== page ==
A sign proclaiming "Hospitality Post" proudly hung on the American Legion Post 77 building. The nickname developed after the Waveland veterans' group honed a reputation for being good hosts to national and state Legionnaires.
   The post formed in 1974, and is open to any who served in U.S. armed services or an ally of the U.S. during a war. With its 350 members, Post 77 was a beehive of activity at 208 Coleman Avenue.
   This post is best known for two things, according to Russell Voorhies, community relations chairman: scholarships and its fun Mardi Gras ball.
   The first centers on nursing scholarships, at least $7,000 each year for students in the Pearl River Junior College program. Why nursing?
   "Many of us are members of the 40 & 8, the Legion's honor society which has a name that goes back to World War I when it took either 40 men or eight mules or horses to load cannon in railroad box cars, and that many to take the cannon to the battlefield.
   "Whenever any of them were hurt, they were brought back to field hospitals and it was the nurses who helped them. So we want to help train nurses to help the veterans and the community."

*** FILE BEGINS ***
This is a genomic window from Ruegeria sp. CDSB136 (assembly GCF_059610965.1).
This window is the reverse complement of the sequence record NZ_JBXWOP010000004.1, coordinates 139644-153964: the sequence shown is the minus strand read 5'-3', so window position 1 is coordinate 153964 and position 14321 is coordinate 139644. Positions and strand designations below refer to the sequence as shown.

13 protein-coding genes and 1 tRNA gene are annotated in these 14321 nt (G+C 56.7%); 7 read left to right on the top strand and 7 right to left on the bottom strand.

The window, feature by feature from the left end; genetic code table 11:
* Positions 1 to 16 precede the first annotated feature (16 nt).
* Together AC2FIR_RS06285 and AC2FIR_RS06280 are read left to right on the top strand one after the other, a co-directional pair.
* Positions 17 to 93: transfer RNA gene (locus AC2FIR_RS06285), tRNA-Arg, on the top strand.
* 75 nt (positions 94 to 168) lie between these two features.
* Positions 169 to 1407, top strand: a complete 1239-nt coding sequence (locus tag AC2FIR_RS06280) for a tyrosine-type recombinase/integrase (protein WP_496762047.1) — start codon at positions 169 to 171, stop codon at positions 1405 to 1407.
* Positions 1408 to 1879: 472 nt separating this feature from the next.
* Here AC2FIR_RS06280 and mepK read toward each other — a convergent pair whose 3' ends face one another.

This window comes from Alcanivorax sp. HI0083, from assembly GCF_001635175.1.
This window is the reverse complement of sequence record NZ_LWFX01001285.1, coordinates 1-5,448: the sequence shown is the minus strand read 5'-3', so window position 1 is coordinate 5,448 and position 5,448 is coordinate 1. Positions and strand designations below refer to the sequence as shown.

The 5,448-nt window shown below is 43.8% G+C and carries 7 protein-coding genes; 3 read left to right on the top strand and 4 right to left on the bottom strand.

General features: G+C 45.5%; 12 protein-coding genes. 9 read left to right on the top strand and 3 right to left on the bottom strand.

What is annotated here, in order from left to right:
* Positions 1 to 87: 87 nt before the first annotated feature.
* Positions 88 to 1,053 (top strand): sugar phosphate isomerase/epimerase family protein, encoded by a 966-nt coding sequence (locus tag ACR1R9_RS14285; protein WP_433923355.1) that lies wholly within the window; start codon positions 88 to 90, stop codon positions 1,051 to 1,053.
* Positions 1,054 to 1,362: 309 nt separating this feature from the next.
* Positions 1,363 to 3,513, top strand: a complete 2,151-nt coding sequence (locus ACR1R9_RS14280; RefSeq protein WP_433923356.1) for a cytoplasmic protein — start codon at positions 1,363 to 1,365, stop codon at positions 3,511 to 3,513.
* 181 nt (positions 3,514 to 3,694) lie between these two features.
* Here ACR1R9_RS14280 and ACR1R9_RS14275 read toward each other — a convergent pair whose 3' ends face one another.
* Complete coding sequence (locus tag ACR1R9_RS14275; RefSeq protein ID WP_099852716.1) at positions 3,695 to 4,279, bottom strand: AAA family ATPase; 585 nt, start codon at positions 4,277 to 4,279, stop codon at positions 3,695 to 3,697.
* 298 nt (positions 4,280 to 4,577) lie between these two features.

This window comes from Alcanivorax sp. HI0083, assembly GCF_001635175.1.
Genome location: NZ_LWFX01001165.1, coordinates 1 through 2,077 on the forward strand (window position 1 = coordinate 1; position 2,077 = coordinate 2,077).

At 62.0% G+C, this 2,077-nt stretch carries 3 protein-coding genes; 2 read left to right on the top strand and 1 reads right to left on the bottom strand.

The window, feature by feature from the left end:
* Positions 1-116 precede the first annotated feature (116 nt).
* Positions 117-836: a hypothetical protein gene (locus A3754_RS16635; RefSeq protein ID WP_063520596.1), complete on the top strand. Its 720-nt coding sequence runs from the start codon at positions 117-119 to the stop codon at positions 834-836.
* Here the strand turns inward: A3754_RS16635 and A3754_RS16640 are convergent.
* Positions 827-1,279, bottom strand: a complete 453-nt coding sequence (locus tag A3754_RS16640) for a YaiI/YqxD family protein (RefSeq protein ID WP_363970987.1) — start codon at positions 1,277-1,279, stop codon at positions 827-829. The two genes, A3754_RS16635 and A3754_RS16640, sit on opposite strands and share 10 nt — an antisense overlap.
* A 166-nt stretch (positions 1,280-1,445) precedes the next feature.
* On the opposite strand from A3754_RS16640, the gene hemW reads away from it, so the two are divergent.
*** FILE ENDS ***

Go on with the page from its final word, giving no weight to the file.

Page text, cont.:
As for the Mardi Gras ball, this year that recognition is moot. There is no building left in which to hold the ball, and the rest of Waveland is part of Katrina's ground zero.
   "We're trying to continue the membership and hold meetings in a tent," said Voorhies. "We're re-establishing ourselves but it's difficult to do when you have no facility to operate out of."
   Soon, the activity meter will rev up when Camp Second Helping opens on Post 77's little piece of Coleman Avenue.
   Last week, the post board approved the Rainbow Family, a national affiliation of individuals who have a common goal of world peace, setting up a kitchen and dining hall to feed citizens until they find a permanent site for a community center.
   By that time, Post 77 might know its own building future, which Voorhies says will depend on new height and facade requirement for metal buildings.